Spirol manufactures two types of slotted spring pins: Spirol standard slotted pins and ISO 8752 slotted pins. Spirol standard slotted pins offer significant advantages as compared to ISO 8752 slotted pins, which were originally designed to function as dowel bushings. Dowel bushings are used in conjunction with bolts and isolate bolt threads from shear planes.
Conversely, Spirol standard slotted spring pins were designed to perform one of a number of pinning functions without the addition of any other fastener, including hinge, alignment, retention, stop or hub/shaft connection. While both Spirol standard slotted spring pins and ISO 8752 slotted pins can be effective in an assembly, Spirol standard slotted spring pins are easier to install and superior in form, fit, and function.
Spirol standard slotted spring pins specify a maximum chamfer diameter to facilitate the installation process and address the common issues experienced with installing ISO 8752 slotted pins. For example, a ø6mm Spirol standard slotted spring pin has a maximum chamfer diameter of ø5.8mm, providing 1mm clearance on either side to facilitate installation into the hole.
Conversely, since ISO 8752 only requires that the maximum chamfer diameter be “less than” the nominal pin diameter, this often causes installation issues. In other words, a ø6mm ISO 8752 slotted pin chamfer need only measure smaller than ø6mm. So, for example, a value of ø5.99mm would be acceptable, leaving only 0.0005mm on either side to help get it started into the hole.
Further, Spirol standard slotted pins generally require less force to install as compared to ISO 8752 pins. To understand the difference, it is necessary to consider the pin’s starting diameter. ISO 8752 pins possess a larger ØOD and, as a result, more force is required to compress the pin during installation. On average, Spirol standard slotted spring pins are installed with 40% less force than the equivalent ISO 8752 Slotted Pin.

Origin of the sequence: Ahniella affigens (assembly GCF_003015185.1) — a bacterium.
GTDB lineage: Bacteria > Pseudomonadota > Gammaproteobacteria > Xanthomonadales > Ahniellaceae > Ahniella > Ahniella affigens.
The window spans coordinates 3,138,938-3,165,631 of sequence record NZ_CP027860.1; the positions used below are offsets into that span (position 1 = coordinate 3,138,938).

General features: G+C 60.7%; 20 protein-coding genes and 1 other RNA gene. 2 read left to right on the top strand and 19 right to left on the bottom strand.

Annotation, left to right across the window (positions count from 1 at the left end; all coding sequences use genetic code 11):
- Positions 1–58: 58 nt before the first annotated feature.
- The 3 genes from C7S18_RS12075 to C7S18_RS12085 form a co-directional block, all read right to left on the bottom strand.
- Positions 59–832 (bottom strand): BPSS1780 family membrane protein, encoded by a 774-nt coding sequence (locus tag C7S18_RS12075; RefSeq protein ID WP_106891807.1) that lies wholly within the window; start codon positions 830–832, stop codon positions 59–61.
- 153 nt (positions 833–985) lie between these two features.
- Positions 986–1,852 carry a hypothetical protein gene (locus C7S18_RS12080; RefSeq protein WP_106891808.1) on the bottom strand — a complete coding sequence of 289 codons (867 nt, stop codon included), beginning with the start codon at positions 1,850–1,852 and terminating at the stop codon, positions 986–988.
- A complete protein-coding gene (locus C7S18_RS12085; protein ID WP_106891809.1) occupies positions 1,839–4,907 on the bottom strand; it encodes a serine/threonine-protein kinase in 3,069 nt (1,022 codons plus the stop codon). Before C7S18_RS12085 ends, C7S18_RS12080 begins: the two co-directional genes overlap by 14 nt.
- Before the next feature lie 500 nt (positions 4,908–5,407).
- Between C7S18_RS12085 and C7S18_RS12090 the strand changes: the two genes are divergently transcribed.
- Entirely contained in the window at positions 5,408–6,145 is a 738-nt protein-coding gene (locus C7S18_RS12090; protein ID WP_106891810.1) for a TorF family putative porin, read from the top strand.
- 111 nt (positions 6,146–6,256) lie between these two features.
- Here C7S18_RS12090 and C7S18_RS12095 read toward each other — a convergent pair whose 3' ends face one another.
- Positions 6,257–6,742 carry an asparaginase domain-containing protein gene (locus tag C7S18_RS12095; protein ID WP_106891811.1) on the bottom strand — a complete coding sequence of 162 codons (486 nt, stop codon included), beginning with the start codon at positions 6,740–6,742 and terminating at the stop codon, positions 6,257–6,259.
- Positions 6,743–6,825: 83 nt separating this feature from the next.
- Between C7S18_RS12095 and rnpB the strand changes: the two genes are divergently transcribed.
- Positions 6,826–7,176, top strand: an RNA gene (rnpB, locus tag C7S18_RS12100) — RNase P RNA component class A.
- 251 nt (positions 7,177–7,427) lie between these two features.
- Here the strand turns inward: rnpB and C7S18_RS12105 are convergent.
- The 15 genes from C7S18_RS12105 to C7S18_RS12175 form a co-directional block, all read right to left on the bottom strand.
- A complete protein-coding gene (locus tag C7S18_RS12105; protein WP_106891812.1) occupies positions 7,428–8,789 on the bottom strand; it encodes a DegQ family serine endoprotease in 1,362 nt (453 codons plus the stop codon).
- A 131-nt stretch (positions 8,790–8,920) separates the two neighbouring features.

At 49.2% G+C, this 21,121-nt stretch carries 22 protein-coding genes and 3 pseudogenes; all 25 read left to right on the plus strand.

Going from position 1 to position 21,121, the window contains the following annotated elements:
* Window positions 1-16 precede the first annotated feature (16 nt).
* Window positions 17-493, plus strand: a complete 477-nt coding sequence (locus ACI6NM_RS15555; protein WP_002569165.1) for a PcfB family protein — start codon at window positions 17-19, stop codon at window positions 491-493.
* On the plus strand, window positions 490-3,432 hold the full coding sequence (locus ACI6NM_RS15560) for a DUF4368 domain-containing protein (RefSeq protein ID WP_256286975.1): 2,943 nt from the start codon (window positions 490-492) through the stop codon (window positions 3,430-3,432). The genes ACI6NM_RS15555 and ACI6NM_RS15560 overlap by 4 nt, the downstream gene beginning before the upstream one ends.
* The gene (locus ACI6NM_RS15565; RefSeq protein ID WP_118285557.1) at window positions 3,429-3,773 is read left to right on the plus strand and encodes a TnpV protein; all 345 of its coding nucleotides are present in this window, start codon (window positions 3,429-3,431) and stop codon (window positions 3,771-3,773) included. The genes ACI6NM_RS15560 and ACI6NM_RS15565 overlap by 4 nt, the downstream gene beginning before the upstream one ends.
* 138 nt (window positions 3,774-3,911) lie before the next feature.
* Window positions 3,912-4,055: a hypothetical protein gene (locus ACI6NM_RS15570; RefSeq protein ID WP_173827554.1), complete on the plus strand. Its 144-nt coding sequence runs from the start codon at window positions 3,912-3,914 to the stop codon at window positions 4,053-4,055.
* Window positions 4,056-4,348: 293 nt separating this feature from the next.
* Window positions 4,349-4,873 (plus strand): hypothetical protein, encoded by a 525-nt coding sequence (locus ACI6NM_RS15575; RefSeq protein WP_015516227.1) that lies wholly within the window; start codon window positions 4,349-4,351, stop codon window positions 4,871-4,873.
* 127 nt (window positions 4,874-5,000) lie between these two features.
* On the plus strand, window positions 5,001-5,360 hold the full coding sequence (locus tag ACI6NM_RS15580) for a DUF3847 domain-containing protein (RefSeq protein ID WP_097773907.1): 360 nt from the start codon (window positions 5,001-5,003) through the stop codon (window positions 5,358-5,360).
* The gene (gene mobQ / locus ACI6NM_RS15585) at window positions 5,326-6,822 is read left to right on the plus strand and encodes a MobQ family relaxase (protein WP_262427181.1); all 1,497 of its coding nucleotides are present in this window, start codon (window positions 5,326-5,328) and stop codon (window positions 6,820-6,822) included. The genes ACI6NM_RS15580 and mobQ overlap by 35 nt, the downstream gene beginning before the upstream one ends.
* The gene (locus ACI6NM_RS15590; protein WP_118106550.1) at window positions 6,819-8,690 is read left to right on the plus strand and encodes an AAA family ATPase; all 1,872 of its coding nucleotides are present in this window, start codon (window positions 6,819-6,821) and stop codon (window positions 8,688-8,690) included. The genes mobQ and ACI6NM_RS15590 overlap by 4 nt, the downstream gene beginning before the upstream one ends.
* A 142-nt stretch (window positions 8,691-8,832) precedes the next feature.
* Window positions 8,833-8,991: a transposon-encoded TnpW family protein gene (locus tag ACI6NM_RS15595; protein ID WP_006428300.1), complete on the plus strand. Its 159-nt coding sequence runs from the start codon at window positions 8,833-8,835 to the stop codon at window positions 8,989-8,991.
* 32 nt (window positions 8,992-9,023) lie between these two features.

Also, ISO 8752 slotted spring pins are prone to interlocking. The reason for this is that ISO 8752 slotted pins have a slot width wider than the thickness of the raw material. Interlocking often causes feeding problems and can result in production downtime. ISO 8752 slotted pins will also interlock during the plating process and these nested pins may end up permanently bonding together. In the event that they become loose again during or after plating, there will be sections of the pin that have little to no plating coverage.
Conversely, Spirol standard slotted spring pins have a maximum slot width specification less than the material thickness and thus cannot interlock. Therefore, Spirol standard slotted pins can be automatically fed and installed without risk of downtime due to interlocking, and they can be plated without risk of incomplete plating coverage.
Another advantage is that Spirol standard slotted pins provide greater shear strength than ISO 8752 pins.
While Spirol manufactures both standard and ISO 8752 slotted pins, the Spirol standard slotted pins are superior in every category as it relates to performance and the assembly process. There are no technical benefits with using ISO 8752 slotted pins. Optimise your assembly by designing in Spirol standard slotted spring pins.